...more
Marko Vasić
Nikad ne bih pomislio da će mi se svideti bilo kakva novela bilo kog afričkog pisca. Budući da sam ovu potpuno nasumično "pokupio", pročitavši piščevu biografiju na kraju knjige, iznenadilo me što sam, bez predrasuda, počeo i dovršio čitanje iste. Štaviše, uvrstio je na listu za ponovno čitanje. Sve zbog neposrednog narativa i zbog ogromne sličnosti sa Danteovim "Paklom" (iako u pogovoru nigde ne postoji takvo poređenje, već sa Odisejevim putovanjima). Kao što je Dante počeo svoju "Komediju" ale ...more
Michael
From the reviews of others, my initial reaction (as a Westerner) to this book seems a common one: WTF am I reading?! However, without wishing to uproot it from its African soil, the folklore motif a person lost in the otherworldly realm of spirits is universal: the Faerie of the Celts and Britons, and the land of Xibalba of the Quichi Maya springing to mind. Actually, the adventures of the twins Hunahpú and Xbalanqué from the Popol Vuh are probably the closest thing I've read to "My Life in the ...more
Uche Ogbuji
Jan 11, 2014 rated it really liked it
Shelves: nigeria
I might come back to a fuller review, and I will say that if you must pick one Tutuola book, pick "The Palmwine Drinkard" (five stars from me) over this one. For now I just felt compelled to record that this is a darkly imaginative and funny saga set in the West African idea of a chthonic "bush' where the real and spirit worlds intermingle, using a broken English with elements of Nigerian Pidgin, but largely Tutuola's fantastic, poetical idiolect. For other books that might better suit the unadv ...more
Uroš Đurković
Jan 05, 2019 rated it it was amazing
Kakva avantura!

Psihodelični folklor - nizanje bizarnosti i stalni obrti. Vrtlog. Nešto potpuno van našeg evropocentričnog opsega, za šta je potreban novi jezik. Uranjanje u Afriku iznutra.

A začuđujeće kako se nešto primordijalno doživljava kao potpuna avangarda. Ili je u pitanju kulturološko iskustvo koje je neuporedivo?

Utisci: jam, (magnetne) džudže, preobražaji, televizijske šake, vreće, meso, paučinasta šuma, smrad i dim, lizanja rana, most gubitaka i dobitaka, skorel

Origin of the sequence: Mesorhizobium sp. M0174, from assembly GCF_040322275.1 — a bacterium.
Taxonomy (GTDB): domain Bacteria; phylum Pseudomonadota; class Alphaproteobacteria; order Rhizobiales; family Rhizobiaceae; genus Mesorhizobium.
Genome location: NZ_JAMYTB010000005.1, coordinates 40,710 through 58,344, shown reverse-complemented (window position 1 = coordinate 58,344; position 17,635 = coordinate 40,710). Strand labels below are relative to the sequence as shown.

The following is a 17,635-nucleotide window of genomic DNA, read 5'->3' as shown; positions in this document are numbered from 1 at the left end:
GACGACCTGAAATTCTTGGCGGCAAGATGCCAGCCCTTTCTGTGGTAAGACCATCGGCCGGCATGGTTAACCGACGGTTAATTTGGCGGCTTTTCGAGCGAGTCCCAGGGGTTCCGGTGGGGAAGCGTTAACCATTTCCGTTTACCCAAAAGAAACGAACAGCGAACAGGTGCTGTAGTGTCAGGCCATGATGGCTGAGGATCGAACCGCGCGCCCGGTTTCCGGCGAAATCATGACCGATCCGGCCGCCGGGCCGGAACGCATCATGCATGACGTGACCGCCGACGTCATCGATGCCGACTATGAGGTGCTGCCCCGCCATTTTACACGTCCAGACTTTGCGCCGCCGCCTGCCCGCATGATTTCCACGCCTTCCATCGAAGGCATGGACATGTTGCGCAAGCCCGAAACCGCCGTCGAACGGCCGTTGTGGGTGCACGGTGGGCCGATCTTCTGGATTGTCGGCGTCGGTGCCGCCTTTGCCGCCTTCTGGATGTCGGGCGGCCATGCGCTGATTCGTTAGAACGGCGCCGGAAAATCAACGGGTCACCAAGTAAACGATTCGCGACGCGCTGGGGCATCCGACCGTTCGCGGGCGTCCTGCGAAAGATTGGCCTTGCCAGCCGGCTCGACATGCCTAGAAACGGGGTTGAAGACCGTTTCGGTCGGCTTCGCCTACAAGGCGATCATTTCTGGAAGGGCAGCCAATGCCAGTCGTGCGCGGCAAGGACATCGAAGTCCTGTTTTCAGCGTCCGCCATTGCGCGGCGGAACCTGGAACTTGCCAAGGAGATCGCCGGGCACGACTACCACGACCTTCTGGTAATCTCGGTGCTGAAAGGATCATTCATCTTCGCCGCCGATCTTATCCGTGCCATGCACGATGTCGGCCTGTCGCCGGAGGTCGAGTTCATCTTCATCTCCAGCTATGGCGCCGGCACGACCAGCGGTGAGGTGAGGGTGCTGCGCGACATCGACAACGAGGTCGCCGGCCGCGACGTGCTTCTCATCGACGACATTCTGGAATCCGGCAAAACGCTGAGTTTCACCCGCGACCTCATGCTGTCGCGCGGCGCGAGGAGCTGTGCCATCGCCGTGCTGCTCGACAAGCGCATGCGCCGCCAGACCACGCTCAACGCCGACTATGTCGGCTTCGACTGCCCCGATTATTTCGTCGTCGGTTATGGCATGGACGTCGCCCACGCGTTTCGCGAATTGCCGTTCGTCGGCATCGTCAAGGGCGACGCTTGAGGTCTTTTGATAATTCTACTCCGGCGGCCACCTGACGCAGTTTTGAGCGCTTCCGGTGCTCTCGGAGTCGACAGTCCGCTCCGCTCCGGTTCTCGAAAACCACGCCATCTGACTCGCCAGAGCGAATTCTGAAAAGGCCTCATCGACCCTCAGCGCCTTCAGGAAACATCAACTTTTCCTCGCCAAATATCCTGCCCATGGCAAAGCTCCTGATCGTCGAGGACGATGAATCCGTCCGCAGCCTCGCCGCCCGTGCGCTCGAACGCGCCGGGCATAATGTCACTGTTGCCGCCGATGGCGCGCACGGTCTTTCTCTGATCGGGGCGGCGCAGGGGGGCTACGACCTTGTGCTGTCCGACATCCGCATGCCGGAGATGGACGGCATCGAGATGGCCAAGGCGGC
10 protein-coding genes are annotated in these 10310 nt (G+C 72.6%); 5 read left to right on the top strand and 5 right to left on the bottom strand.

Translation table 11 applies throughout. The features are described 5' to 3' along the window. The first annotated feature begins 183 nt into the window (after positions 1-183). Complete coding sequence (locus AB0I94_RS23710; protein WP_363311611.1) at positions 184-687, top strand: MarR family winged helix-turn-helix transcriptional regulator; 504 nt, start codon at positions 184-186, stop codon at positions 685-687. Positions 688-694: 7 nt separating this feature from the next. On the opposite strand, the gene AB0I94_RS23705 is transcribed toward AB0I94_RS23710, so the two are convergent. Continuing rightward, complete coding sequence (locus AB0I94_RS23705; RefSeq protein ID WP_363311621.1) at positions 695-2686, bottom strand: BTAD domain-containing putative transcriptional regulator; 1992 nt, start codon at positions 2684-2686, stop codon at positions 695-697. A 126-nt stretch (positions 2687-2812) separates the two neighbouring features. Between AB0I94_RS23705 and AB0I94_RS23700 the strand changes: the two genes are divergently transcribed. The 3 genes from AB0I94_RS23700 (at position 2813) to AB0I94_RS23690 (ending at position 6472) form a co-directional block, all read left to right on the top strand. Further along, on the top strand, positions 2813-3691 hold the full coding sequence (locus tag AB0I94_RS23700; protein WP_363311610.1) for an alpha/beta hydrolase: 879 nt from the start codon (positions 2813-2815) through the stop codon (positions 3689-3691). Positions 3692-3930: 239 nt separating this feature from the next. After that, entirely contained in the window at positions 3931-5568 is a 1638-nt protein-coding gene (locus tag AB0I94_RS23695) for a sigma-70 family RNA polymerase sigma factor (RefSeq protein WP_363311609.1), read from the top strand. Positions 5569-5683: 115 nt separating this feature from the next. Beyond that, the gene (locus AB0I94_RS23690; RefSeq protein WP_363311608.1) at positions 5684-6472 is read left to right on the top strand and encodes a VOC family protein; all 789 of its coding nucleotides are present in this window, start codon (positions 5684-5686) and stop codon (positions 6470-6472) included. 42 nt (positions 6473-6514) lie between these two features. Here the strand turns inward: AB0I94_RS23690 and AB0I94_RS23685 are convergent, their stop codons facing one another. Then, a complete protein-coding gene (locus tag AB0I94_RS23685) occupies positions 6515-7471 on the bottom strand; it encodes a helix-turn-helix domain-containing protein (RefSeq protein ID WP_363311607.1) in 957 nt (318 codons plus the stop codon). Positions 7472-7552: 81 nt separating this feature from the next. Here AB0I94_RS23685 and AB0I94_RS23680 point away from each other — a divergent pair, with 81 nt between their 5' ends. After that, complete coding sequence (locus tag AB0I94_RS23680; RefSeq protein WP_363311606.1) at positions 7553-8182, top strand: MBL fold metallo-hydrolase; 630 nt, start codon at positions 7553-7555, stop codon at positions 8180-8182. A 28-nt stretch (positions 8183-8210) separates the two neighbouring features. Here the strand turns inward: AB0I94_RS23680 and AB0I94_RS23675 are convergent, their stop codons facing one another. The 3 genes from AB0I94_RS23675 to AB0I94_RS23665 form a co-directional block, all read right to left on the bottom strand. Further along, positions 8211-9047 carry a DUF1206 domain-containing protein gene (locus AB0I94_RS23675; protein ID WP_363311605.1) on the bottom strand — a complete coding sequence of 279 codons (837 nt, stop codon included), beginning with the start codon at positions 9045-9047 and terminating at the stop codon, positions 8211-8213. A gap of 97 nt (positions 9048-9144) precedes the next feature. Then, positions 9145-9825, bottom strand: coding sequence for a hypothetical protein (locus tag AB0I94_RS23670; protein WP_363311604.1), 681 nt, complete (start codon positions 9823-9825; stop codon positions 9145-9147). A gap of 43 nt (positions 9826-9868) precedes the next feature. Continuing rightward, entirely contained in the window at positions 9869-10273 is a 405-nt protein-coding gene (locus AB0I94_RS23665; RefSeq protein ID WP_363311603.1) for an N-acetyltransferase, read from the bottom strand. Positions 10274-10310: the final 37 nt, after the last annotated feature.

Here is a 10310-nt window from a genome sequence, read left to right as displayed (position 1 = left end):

...more
Burke
Jul 18, 2011 rated it it was ok
Wanted to like this book. Didn't. The best thing about it by far is the title (which is epically great). More interesting in concept than execution. The fact that there are some who absolutely love it smacks of post-colonial guilt-inspired patronization to me: it's just not very well-written or especially engaging.

Skip the book, get the album of the same name by Brian Eno and David Byrne. That really is great.
Eileen
Sep 10, 2009 rated it it was amazing
Difficult to review. Probably a lot of that is due to my comparative ignorance of African culture and lit. The whole book is so deeply steeped in African culture, beliefs, mythology that I have very little authoritative to say. Sudden, visceral. You should read this one.
Jaredjosephjaredjoseph harveyharvey
"This is what hatred did."
Az
Mar 28, 2017 rated it liked it
I’ve never quite read a book like this. I’ve noticed that a few reviewers have taken to referring it to the African Wizard of Oz, or as a prime example of African magical realism. I would argue though that ‘My Life in the Bush of Ghosts’ is a hell of a lot more visceral and vibrant. This is my first foray into Amos Tutuola and in fact anything of its kind.

The story begins with a young Nigerian boy, too young to understand concepts of “good” and “bad”, and his escape from a gang of slavers into
...more
Maru Kun
Sep 20, 2018 marked it as to-read
Can't believe it took me so long to notice where David Byrne/Brian Eno got their album title from: My Life in the Bush of Ghosts.
Porsche
Jan 27, 2018 rated it really liked it
It's weird and it's wild. It's the folklore of an aboriginal religion that was very nearly killed. Thanks to this book, and the tenacity of it's people many of it's values survived. This is a fascinating look into culture raised in the shadow of deep dark jungle. Reach the end, and you'll find an even deeper message about the morality of a time, and the destruction of a people.
Aubrey
2.5/5

Despite my best efforts, my reaction to 'My Life in the Bush of Ghosts' was similar to that of my reaction to The Palm-Wine Drinkard; confused, one too many times frustrated and not finding the brief moments of engagement worth it for large stretches of a super short text. I'm not going to be an ass about it like this text's introduction is with its yammering on and on about "the thoughts of other races, even of those who resemble us superficially", but it does drive home how cavalier I
...more
J.M. Hushour
Jul 11, 2014 rated it really liked it